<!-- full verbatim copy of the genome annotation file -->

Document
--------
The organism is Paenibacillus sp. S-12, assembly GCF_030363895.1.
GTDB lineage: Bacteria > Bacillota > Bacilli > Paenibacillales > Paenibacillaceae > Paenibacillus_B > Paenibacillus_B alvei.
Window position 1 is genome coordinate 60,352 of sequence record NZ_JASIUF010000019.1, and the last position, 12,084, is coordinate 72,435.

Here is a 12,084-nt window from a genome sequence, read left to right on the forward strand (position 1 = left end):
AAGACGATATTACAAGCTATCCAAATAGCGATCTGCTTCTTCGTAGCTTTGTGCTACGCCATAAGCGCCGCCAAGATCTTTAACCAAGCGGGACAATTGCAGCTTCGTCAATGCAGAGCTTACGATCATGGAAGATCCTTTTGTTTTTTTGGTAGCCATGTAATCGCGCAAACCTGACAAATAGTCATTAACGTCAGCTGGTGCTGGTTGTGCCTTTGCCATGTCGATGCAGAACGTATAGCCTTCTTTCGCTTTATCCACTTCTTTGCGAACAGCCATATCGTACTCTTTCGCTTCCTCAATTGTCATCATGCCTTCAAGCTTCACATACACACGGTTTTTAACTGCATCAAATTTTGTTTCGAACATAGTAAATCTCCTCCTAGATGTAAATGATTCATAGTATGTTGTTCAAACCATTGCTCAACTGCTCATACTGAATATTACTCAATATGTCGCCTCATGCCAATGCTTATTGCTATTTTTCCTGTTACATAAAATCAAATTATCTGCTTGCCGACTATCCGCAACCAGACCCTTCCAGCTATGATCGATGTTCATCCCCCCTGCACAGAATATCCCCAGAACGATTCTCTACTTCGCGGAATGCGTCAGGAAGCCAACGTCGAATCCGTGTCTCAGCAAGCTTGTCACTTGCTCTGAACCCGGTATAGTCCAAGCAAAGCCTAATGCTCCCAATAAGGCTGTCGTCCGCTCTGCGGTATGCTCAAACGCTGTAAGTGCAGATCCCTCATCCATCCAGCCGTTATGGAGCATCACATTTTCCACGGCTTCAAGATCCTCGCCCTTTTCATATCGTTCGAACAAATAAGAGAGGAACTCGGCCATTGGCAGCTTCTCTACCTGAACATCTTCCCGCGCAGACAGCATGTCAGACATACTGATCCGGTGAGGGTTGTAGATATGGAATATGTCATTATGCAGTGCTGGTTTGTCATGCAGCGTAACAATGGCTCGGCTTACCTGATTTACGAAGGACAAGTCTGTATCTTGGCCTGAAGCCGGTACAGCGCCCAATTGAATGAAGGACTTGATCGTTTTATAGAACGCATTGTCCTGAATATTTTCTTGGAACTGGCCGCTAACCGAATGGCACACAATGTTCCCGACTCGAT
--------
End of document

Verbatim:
The organism is Paenibacillus sp. S-12, assembly GCF_030363895.1.
GTDB lineage: Bacteria > Bacillota > Bacilli > Paenibacillales > Paenibacillaceae > Paenibacillus_B > Paenibacillus_B alvei.
Window position 1 is genome coordinate 60,352 of sequence record NZ_JASIUF010000019.1, and the last position, 12,084, is coordinate 72,435.

Here is a 12,084-nt window from a genome sequence, read left to right on the forward strand (position 1 = left end):
AAGACGATATTACAAGCTATCCAAATAGCGATCTGCTTCTTCGTAGCTTTGTGCTACGCCATAAGCGCCGCCAAGATCTTTAACCAAGCGGGACAATTGCAGCTTCGTCAATGCAGAGCTTACGATCATGGAAGATCCTTTTGTTTTTTTGGTAGCCATGTAATCGCGCAAACCTGACAAATAGTCATTAACGTCAGCTGGTGCTGGTTGTGCCTTTGCCATGTCGATGCAGAACGTATAGCCTTCTTTCGCTTTATCCACTTCTTTGCGAACAGCCATATCGTACTCTTTCGCTTCCTCAATTGTCATCATGCCTTCAAGCTTCACATACACACGGTTTTTAACTGCATCAAATTTTGTTTCGAACATAGTAAATCTCCTCCTAGATGTAAATGATTCATAGTATGTTGTTCAAACCATTGCTCAACTGCTCATACTGAATATTACTCAATATGTCGCCTCATGCCAATGCTTATTGCTATTTTTCCTGTTACATAAAATCAAATTATCTGCTTGCCGACTATCCGCAACCAGACCCTTCCAGCTATGATCGATGTTCATCCCCCCTGCACAGAATATCCCCAGAACGATTCTCTACTTCGCGGAATGCGTCAGGAAGCCAACGTCGAATCCGTGTCTCAGCAAGCTTGTCACTTGCTCTGAACCCGGTATAGTCCAAGCAAAGCCTAATGCTCCCAATAAGGCTGTCGTCCGCTCTGCGGTATGCTCAAACGCTGTAAGTGCAGATCCCTCATCCATCCAGCCGTTATGGAGCATCACATTTTCCACGGCTTCAAGATCCTCGCCCTTTTCATATCGTTCGAACAAATAAGAGAGGAACTCGGCCATTGGCAGCTTCTCTACCTGAACATCTTCCCGCGCAGACAGCATGTCAGACATACTGATCCGGTGAGGGTTGTAGATATGGAATATGTCATTATGCAGTGCTGGTTTGTCATGCAGCGTAACAATGGCTCGGCTTACCTGATTTACGAAGGACAAGTCTGTATCTTGGCCTGAAGCCGGTACAGCGCCCAATTGAATGAAGGACTTGATCGTTTTATAGAACGCATTGTCCTGAATATTTTCTTGGAACTGGCCGCTAACCGAATGGCACACAATGTTCCCGACTCGAT